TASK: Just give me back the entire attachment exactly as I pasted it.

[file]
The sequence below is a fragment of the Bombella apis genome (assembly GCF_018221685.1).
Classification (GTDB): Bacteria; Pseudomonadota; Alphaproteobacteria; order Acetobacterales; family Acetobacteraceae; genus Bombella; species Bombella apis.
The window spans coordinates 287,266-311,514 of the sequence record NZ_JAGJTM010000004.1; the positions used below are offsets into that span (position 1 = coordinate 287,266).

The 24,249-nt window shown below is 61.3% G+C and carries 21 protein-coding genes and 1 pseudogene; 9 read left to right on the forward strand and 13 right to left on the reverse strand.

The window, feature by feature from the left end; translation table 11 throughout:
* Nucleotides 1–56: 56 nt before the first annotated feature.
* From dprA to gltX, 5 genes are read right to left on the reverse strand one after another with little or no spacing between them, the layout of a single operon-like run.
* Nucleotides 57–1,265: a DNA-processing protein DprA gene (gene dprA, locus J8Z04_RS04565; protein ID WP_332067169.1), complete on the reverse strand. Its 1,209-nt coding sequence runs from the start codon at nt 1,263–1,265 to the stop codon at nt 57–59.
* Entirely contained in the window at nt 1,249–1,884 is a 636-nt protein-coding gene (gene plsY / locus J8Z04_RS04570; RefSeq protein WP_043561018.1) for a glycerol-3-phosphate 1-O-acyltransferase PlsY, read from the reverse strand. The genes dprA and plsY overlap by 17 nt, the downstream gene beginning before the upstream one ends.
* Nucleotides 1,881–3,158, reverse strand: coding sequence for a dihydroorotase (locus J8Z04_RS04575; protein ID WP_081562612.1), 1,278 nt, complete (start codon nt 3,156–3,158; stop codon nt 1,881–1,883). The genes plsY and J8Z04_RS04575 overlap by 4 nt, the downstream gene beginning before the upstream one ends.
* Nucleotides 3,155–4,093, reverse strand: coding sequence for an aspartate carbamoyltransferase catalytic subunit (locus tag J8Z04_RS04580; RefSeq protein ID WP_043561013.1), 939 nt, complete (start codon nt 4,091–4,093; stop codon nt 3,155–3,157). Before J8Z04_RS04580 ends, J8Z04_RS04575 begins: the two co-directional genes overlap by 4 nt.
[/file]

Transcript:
The sequence below is a fragment of the Bombella apis genome (assembly GCF_018221685.1).
Classification (GTDB): Bacteria; Pseudomonadota; Alphaproteobacteria; order Acetobacterales; family Acetobacteraceae; genus Bombella; species Bombella apis.
The window spans coordinates 287,266-311,514 of the sequence record NZ_JAGJTM010000004.1; the positions used below are offsets into that span (position 1 = coordinate 287,266).

The 24,249-nt window shown below is 61.3% G+C and carries 21 protein-coding genes and 1 pseudogene; 9 read left to right on the forward strand and 13 right to left on the reverse strand.

The window, feature by feature from the left end; translation table 11 throughout:
* Nucleotides 1–56: 56 nt before the first annotated feature.
* From dprA to gltX, 5 genes are read right to left on the reverse strand one after another with little or no spacing between them, the layout of a single operon-like run.
* Nucleotides 57–1,265: a DNA-processing protein DprA gene (gene dprA, locus J8Z04_RS04565; protein ID WP_332067169.1), complete on the reverse strand. Its 1,209-nt coding sequence runs from the start codon at nt 1,263–1,265 to the stop codon at nt 57–59.
* Entirely contained in the window at nt 1,249–1,884 is a 636-nt protein-coding gene (gene plsY / locus J8Z04_RS04570; RefSeq protein WP_043561018.1) for a glycerol-3-phosphate 1-O-acyltransferase PlsY, read from the reverse strand. The genes dprA and plsY overlap by 17 nt, the downstream gene beginning before the upstream one ends.
* Nucleotides 1,881–3,158, reverse strand: coding sequence for a dihydroorotase (locus J8Z04_RS04575; protein ID WP_081562612.1), 1,278 nt, complete (start codon nt 3,156–3,158; stop codon nt 1,881–1,883). The genes plsY and J8Z04_RS04575 overlap by 4 nt, the downstream gene beginning before the upstream one ends.
* Nucleotides 3,155–4,093, reverse strand: coding sequence for an aspartate carbamoyltransferase catalytic subunit (locus tag J8Z04_RS04580; RefSeq protein ID WP_043561013.1), 939 nt, complete (start codon nt 4,091–4,093; stop codon nt 3,155–3,157). Before J8Z04_RS04580 ends, J8Z04_RS04575 begins: the two co-directional genes overlap by 4 nt.